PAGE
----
Orlando’s Bao Le-Huu: The Music Columnist Central Florida Needs

Bao Le-Huu

I love Bao Le-Huu’s music articles. When he writes about bands, he can either be brutal or uplifting. The world needs critics like Le-Huu. Too many artists expect praise without actually working on their craft. Oh sure, their buddies who write blogs may still lick their asses. Yet, writers like Bao Le-Huu comes along and write words no-talent musicians and bands really deserve.

Another thing, too many Orlando residents kiss out-of-town artists asses. For some reason, words like “New York Artist” or “LA Artist” blind Orlando folks. They rarely look beyond the words to see if “New York Artist” has any real talent. Not Bao Le-Huu. I’ve observed his writings ripping out-of-town musicians and bands to shreds also.

Recently, I asked Bao to bless this humble blog with his words.

1. What is your history in Orlando?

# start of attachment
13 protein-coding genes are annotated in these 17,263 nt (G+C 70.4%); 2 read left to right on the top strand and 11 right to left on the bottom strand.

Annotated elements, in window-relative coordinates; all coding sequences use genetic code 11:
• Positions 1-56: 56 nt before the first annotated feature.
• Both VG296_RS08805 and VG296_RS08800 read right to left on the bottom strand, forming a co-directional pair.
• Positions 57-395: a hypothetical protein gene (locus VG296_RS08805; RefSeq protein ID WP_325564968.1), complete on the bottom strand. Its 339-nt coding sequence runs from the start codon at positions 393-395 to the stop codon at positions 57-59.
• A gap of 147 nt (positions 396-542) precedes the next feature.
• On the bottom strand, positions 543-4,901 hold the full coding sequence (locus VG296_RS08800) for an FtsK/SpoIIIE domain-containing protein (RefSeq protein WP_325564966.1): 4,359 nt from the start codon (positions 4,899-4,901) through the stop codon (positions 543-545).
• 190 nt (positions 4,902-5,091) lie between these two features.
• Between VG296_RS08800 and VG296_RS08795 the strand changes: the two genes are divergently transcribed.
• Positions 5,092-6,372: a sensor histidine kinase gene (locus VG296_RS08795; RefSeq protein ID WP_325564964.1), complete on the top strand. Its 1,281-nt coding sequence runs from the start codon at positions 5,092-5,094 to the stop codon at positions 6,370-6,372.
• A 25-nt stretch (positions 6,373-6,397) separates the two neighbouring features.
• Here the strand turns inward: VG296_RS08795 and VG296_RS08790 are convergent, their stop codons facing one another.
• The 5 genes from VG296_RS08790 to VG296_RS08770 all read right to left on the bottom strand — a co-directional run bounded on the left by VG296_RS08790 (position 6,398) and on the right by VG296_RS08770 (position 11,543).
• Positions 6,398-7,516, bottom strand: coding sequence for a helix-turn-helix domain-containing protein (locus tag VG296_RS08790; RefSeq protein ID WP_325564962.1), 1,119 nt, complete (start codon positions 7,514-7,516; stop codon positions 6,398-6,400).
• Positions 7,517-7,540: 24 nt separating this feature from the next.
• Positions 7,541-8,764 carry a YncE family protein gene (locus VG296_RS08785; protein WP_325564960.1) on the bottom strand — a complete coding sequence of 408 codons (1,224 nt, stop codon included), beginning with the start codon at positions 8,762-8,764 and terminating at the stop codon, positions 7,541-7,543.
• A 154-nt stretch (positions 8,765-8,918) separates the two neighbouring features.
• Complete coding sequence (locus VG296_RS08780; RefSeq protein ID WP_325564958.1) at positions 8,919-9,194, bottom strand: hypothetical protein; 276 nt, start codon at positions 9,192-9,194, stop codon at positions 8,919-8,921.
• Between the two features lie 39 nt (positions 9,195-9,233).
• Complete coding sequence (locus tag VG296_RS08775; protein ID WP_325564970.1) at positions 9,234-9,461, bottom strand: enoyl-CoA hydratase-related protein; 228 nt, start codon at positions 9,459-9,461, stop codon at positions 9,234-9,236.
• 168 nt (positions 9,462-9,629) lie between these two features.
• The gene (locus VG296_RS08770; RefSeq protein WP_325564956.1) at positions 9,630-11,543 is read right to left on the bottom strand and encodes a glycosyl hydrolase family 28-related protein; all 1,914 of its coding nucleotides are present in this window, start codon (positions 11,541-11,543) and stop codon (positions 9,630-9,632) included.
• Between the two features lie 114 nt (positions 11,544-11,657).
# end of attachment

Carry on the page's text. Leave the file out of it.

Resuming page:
I’ve spent most of my life in Orlando and practically grew up here. With the exception of college, I’ve lived here since the mid-‘80s so I’ve seen much of the development and critical mass of this city’s modern era.

2. What is your history with music?

My parents were always music fans, so music was always playing in our house day and night, much more than the TV in my early years. And thankfully, they had good, diverse tastes.

So once I started developing my own taste in music, I was always the most passionate listener among my friends. Even more, I was the most analytical and most vocal about it. And once I began going to concerts and nightclubs, well, a lifer was born.